||This article includes a list of references, related reading or external links, but its sources remain unclear because it lacks inline citations. (February 2012)|
Most multicellular organisms are unable to sexually reproduce at birth (or germination), and depending on the species, it may be days, weeks, or years until their bodies are able to do so. Also, certain cues may cause the organism to become sexually mature. They may be external, such as drought, or internal, such as percentage of body fat (such internal cues are not to be confused with hormones which directly produce sexual maturity).
Sexual maturity is brought about by a maturing of the reproductive organs and the production of gametes. It may also be accompanied by a growth spurt or other physical changes which distinguish the immature organism from its adult form. These are termed secondary sex characteristics, and often represent an increase in sexual dimorphism. For example, before puberty, human children have flat chests, but adult females have breasts while adult males generally do not. However, there are exceptions such as obesity and hormone imbalances such as Gynecomastia.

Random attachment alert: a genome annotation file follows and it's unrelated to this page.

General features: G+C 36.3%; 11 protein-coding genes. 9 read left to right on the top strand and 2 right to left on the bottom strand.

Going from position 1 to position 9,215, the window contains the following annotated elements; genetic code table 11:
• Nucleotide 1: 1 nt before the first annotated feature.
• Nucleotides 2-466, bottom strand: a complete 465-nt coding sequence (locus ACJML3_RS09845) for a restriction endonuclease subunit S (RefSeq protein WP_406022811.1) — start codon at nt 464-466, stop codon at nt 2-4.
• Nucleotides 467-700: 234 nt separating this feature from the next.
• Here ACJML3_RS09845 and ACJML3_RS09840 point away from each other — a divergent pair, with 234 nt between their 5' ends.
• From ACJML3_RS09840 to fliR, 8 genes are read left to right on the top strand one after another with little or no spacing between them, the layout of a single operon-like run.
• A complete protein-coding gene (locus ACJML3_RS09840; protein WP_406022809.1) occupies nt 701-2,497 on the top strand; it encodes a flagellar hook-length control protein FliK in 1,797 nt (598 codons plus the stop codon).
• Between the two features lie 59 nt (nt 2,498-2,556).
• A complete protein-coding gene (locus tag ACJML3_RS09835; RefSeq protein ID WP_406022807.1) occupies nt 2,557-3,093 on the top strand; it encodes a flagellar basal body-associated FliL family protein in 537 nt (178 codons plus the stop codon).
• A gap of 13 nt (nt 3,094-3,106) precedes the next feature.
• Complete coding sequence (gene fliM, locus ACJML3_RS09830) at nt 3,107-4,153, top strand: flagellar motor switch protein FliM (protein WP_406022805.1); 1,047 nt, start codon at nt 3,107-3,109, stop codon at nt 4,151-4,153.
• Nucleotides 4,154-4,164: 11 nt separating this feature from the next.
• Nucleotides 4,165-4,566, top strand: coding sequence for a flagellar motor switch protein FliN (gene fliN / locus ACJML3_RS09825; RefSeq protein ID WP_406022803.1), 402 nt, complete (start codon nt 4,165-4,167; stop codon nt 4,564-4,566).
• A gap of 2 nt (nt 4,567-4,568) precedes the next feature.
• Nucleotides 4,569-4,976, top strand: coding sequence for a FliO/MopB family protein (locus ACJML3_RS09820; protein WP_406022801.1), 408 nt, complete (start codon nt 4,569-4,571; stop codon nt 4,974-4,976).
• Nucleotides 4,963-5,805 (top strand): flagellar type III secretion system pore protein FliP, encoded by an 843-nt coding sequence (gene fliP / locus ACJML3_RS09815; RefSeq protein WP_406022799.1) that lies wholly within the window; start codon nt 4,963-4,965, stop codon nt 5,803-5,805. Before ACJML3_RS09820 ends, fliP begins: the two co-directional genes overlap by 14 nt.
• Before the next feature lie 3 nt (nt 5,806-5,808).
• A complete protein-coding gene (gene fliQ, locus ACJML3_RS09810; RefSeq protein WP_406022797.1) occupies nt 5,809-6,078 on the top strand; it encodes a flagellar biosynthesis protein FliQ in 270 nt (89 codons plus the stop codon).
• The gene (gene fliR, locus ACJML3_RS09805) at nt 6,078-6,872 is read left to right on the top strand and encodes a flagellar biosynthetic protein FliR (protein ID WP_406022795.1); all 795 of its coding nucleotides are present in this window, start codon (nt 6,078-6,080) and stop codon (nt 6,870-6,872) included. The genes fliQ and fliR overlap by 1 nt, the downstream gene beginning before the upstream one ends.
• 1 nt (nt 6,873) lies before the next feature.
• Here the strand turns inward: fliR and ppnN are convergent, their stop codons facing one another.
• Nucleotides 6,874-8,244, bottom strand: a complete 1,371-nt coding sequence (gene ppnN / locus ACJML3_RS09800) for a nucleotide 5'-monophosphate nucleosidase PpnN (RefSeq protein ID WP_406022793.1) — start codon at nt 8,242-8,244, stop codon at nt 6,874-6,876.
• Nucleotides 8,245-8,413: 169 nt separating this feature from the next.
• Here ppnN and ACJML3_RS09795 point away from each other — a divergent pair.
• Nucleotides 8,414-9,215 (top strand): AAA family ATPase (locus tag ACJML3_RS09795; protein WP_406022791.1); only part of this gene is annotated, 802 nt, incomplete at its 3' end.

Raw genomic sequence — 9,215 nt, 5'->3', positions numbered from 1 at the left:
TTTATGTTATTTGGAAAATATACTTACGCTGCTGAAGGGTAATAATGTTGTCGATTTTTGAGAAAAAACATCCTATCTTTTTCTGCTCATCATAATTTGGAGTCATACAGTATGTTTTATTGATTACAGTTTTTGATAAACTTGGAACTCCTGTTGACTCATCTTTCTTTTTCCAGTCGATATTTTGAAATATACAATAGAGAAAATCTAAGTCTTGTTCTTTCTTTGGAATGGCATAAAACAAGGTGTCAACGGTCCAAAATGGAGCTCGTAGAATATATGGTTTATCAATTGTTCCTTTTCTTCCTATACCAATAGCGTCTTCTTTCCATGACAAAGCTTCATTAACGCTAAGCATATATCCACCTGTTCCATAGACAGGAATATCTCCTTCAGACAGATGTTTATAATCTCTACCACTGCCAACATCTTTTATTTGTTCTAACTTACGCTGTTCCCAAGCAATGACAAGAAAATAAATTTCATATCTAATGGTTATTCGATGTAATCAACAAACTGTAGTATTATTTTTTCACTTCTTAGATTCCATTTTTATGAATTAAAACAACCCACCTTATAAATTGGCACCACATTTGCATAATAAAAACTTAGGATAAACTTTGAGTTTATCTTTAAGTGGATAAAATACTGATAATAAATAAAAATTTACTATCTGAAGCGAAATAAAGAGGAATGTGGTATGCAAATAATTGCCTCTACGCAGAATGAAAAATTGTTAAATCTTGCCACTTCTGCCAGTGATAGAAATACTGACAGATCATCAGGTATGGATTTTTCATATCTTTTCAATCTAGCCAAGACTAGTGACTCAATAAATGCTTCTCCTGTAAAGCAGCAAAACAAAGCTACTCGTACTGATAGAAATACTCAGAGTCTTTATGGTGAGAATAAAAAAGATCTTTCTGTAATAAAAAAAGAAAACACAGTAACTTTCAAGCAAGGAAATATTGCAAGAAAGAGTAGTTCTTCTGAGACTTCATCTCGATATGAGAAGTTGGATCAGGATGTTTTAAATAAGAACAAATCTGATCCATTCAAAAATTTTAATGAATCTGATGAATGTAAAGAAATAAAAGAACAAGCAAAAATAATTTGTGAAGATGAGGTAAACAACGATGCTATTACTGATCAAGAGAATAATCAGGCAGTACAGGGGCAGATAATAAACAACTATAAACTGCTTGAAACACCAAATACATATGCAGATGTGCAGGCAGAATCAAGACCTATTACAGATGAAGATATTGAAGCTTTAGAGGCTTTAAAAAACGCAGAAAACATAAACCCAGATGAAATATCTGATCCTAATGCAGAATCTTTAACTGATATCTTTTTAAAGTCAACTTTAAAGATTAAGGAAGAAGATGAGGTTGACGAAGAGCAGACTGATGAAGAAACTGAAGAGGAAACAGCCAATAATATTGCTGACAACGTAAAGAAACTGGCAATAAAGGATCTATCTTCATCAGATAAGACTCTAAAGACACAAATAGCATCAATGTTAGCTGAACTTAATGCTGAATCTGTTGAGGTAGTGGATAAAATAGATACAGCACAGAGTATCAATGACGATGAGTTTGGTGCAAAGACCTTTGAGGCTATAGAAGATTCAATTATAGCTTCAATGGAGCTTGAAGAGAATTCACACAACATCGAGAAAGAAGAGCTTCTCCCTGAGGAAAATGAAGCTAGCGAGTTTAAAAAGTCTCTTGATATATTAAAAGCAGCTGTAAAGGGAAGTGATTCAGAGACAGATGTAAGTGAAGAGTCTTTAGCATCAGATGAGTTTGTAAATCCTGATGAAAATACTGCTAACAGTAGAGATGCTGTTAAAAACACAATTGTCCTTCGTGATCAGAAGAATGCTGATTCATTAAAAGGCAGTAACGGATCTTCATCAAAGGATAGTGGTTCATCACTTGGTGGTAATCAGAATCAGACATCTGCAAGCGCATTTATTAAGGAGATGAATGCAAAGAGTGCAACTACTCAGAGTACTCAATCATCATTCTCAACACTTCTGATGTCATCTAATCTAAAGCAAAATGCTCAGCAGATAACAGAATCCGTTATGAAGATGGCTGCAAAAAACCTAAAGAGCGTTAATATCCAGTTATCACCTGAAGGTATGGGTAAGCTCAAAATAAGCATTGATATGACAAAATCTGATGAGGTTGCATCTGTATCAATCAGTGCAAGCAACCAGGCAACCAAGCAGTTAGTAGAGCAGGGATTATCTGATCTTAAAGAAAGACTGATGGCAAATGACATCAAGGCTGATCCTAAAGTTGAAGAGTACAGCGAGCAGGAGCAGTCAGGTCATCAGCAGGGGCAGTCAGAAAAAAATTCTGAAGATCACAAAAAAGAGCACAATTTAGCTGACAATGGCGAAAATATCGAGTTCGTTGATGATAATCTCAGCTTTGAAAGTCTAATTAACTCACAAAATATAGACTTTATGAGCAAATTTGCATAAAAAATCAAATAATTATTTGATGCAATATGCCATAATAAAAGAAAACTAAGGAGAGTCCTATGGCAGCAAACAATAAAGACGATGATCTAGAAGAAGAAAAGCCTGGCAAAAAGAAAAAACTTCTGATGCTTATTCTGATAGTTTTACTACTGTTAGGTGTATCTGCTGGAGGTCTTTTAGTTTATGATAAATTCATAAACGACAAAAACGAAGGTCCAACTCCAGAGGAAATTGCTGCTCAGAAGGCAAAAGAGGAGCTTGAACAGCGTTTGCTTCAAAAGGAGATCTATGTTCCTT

After sexual maturity is achieved, it is possible for some organisms to become infertile, or even to change their sex. Some organisms are hermaphrodites and may or may not be able to produce viable offspring. Also, while in many organisms sexual maturity is strongly linked to age, many other factors are involved, and it is possible for some to display most or all of the characteristics of the adult form without being sexually mature. Conversely it is also possible for the "immature" form of an organism to reproduce. This is called progenesis, in which sexual development occurs faster than other physiological development (in contrast, the term neoteny refers to when non-sexual development is slowed - but the result is the same, the retention of juvenile characteristics into adulthood).